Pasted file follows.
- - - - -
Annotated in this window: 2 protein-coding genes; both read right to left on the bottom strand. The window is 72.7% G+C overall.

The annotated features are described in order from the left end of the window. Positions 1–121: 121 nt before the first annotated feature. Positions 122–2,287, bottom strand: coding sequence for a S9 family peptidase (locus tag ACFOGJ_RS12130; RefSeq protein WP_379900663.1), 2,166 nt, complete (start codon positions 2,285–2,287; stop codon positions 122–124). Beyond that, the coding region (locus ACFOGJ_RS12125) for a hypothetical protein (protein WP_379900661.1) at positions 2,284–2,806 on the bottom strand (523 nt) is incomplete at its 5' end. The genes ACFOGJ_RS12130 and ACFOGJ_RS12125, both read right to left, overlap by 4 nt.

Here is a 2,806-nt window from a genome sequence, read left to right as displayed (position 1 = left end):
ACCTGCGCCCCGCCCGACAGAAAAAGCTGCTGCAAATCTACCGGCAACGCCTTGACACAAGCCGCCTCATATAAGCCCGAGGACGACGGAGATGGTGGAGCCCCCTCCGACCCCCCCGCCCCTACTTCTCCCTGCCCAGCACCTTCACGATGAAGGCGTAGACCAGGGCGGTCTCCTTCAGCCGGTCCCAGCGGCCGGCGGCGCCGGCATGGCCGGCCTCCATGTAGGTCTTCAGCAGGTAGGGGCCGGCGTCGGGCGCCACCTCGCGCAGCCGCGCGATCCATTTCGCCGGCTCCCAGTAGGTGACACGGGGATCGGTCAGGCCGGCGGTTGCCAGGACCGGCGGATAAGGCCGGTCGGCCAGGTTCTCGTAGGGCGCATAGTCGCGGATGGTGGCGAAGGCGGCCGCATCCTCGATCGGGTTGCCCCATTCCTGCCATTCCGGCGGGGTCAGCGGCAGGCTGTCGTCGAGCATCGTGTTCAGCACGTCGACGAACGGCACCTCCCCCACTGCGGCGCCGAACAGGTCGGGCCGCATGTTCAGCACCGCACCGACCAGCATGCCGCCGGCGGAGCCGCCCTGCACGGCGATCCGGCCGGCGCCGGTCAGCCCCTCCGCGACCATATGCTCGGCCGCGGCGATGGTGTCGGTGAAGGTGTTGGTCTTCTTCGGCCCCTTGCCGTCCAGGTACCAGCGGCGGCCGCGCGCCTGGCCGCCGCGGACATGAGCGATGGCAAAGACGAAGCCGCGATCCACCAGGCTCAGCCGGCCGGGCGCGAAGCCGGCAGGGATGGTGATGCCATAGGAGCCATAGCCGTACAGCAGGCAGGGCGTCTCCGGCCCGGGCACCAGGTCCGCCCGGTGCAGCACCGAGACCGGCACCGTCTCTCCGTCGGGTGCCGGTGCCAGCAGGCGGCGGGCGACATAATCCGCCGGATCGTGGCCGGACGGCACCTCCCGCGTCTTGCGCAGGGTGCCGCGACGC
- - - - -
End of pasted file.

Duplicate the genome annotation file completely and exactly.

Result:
Annotated in this window: 2 protein-coding genes; both read right to left on the bottom strand. The window is 72.7% G+C overall.

The annotated features are described in order from the left end of the window. Positions 1–121: 121 nt before the first annotated feature. Positions 122–2,287, bottom strand: coding sequence for a S9 family peptidase (locus tag ACFOGJ_RS12130; RefSeq protein WP_379900663.1), 2,166 nt, complete (start codon positions 2,285–2,287; stop codon positions 122–124). Beyond that, the coding region (locus ACFOGJ_RS12125) for a hypothetical protein (protein WP_379900661.1) at positions 2,284–2,806 on the bottom strand (523 nt) is incomplete at its 5' end. The genes ACFOGJ_RS12130 and ACFOGJ_RS12125, both read right to left, overlap by 4 nt.

Here is a 2,806-nt window from a genome sequence, read left to right as displayed (position 1 = left end):
ACCTGCGCCCCGCCCGACAGAAAAAGCTGCTGCAAATCTACCGGCAACGCCTTGACACAAGCCGCCTCATATAAGCCCGAGGACGACGGAGATGGTGGAGCCCCCTCCGACCCCCCCGCCCCTACTTCTCCCTGCCCAGCACCTTCACGATGAAGGCGTAGACCAGGGCGGTCTCCTTCAGCCGGTCCCAGCGGCCGGCGGCGCCGGCATGGCCGGCCTCCATGTAGGTCTTCAGCAGGTAGGGGCCGGCGTCGGGCGCCACCTCGCGCAGCCGCGCGATCCATTTCGCCGGCTCCCAGTAGGTGACACGGGGATCGGTCAGGCCGGCGGTTGCCAGGACCGGCGGATAAGGCCGGTCGGCCAGGTTCTCGTAGGGCGCATAGTCGCGGATGGTGGCGAAGGCGGCCGCATCCTCGATCGGGTTGCCCCATTCCTGCCATTCCGGCGGGGTCAGCGGCAGGCTGTCGTCGAGCATCGTGTTCAGCACGTCGACGAACGGCACCTCCCCCACTGCGGCGCCGAACAGGTCGGGCCGCATGTTCAGCACCGCACCGACCAGCATGCCGCCGGCGGAGCCGCCCTGCACGGCGATCCGGCCGGCGCCGGTCAGCCCCTCCGCGACCATATGCTCGGCCGCGGCGATGGTGTCGGTGAAGGTGTTGGTCTTCTTCGGCCCCTTGCCGTCCAGGTACCAGCGGCGGCCGCGCGCCTGGCCGCCGCGGACATGAGCGATGGCAAAGACGAAGCCGCGATCCACCAGGCTCAGCCGGCCGGGCGCGAAGCCGGCAGGGATGGTGATGCCATAGGAGCCATAGCCGTACAGCAGGCAGGGCGTCTCCGGCCCGGGCACCAGGTCCGCCCGGTGCAGCACCGAGACCGGCACCGTCTCTCCGTCGGGTGCCGGTGCCAGCAGGCGGCGGGCGACATAATCCGCCGGATCGTGGCCGGACGGCACCTCCCGCGTCTTGCGCAGGGTGCCGCGACGC